Matthew Wilkinson, Lone Tree GC, def. Blake Williams, Bear Creek GC, 1 up

Tyler Tyson, Fossil Trace GC, def. Westin Pals, TPC Craig Ranch, 2 up

Carson Kerr, Tiara Rado/Lincoln Park def. Gavin Crowley, Columbine CC, 23 holes

Thursday’s Semifinals

Matthew Wilkinson, Lone Tree GC, def. Parker Edens, Northern Colorado e-Club, 4 and 3

Tyler Tyson, Fossil Trace GC, def. Carson Kerr, Tiara Rado/Lincoln Park, 2 and 1

Friday’s Scheduled 36-Hole Final

Matthew Wilkinson, Lone Tree GC, vs. Tyler Tyson, Fossil Trace GC, 7:11 a.m.

For all the results from the Match Play, CLICK HERE.


Thursday’s Quarterfinals

Calli Ringsby, CommonGround GC, def. Elle Higgins, Colorado GC, 4 and 2

Kaylee Chen, Club at Inverness def. Rylee Salome, Metro Denver e-Club, 1 up

Grace Dunkleberger, University of Denver GC at Highlands Ranch, def. Lauren Gooding, Colorado National GC, 1 up

Thursday’s Semifinals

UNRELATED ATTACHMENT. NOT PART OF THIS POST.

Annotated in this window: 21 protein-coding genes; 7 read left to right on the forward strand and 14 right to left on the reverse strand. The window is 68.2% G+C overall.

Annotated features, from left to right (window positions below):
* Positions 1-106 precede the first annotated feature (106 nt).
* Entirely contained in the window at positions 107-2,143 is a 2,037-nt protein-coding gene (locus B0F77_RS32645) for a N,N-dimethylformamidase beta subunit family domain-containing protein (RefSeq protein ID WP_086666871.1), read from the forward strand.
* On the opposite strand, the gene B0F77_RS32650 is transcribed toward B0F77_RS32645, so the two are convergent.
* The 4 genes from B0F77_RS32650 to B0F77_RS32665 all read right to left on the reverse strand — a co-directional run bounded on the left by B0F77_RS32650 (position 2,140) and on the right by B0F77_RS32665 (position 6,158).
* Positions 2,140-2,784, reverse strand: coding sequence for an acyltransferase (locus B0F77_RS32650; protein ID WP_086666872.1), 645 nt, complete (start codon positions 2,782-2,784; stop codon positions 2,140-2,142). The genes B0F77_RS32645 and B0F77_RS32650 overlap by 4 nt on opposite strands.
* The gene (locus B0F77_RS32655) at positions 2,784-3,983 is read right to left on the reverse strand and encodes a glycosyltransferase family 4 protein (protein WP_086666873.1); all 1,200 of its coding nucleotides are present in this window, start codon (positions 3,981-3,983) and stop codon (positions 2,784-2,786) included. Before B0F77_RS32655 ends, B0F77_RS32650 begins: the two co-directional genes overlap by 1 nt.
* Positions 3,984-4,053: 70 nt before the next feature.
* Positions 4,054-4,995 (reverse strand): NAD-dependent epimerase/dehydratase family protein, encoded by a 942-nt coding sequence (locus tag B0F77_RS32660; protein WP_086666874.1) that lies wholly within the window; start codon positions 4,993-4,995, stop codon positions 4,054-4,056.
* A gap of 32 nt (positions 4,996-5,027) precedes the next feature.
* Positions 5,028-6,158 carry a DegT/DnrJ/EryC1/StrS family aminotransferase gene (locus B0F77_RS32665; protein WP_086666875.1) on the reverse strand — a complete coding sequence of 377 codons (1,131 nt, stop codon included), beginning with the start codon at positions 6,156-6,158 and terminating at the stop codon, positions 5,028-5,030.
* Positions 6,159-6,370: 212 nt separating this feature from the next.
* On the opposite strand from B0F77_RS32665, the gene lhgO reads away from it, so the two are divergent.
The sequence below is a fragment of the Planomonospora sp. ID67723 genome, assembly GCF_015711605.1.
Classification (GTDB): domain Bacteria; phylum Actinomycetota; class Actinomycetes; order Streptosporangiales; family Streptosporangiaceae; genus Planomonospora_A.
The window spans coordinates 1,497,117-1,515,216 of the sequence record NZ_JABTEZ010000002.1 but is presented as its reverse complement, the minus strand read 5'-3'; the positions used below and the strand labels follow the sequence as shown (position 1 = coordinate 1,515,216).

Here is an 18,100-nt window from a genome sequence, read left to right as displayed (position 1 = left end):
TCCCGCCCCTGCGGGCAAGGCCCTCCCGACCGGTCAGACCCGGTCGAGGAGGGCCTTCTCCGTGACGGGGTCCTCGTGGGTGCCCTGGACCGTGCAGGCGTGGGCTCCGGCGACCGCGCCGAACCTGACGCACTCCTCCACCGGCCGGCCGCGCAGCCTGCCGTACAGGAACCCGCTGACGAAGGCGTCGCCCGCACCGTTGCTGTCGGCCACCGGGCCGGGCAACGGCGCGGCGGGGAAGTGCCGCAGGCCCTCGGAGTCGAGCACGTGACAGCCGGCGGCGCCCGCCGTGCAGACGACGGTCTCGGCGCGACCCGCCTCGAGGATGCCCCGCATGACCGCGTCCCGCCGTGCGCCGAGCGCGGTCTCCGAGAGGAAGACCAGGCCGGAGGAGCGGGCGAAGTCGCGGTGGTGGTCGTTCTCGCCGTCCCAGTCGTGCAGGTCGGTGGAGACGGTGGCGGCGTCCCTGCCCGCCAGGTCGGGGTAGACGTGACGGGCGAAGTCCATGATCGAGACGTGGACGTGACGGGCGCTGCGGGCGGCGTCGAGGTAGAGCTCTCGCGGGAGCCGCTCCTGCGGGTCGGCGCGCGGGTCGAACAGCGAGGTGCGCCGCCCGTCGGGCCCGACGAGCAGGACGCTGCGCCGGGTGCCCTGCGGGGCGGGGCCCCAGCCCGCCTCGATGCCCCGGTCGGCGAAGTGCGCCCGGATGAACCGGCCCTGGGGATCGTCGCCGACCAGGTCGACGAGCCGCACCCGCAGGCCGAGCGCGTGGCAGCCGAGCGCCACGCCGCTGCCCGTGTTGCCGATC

Calli Ringsby, CommonGround GC wins (no players in opposing quadrant of bracket)

Kaylee Chen, Club at Inverness def. Grace Dunkleberger, University of Denver GC at Highlands Ranch, 7 and 6

Friday’s Scheduled 36-Hole Final

Calli Ringsby, CommonGround GC vs. Kaylee Chen, Club at Inverness, 7 a.m.

For all the results from the Women’s Match Play, CLICK HERE.

About the Writer: Gary Baines has covered golf in Colorado continuously since 1983. He was a sports writer at the Daily Camera newspaper in Boulder, then the sports editor there, and has written regularly for since 2009. The University of Colorado Evans Scholar alum was inducted into the Colorado Golf Hall of Fame in 2022. He owns and operates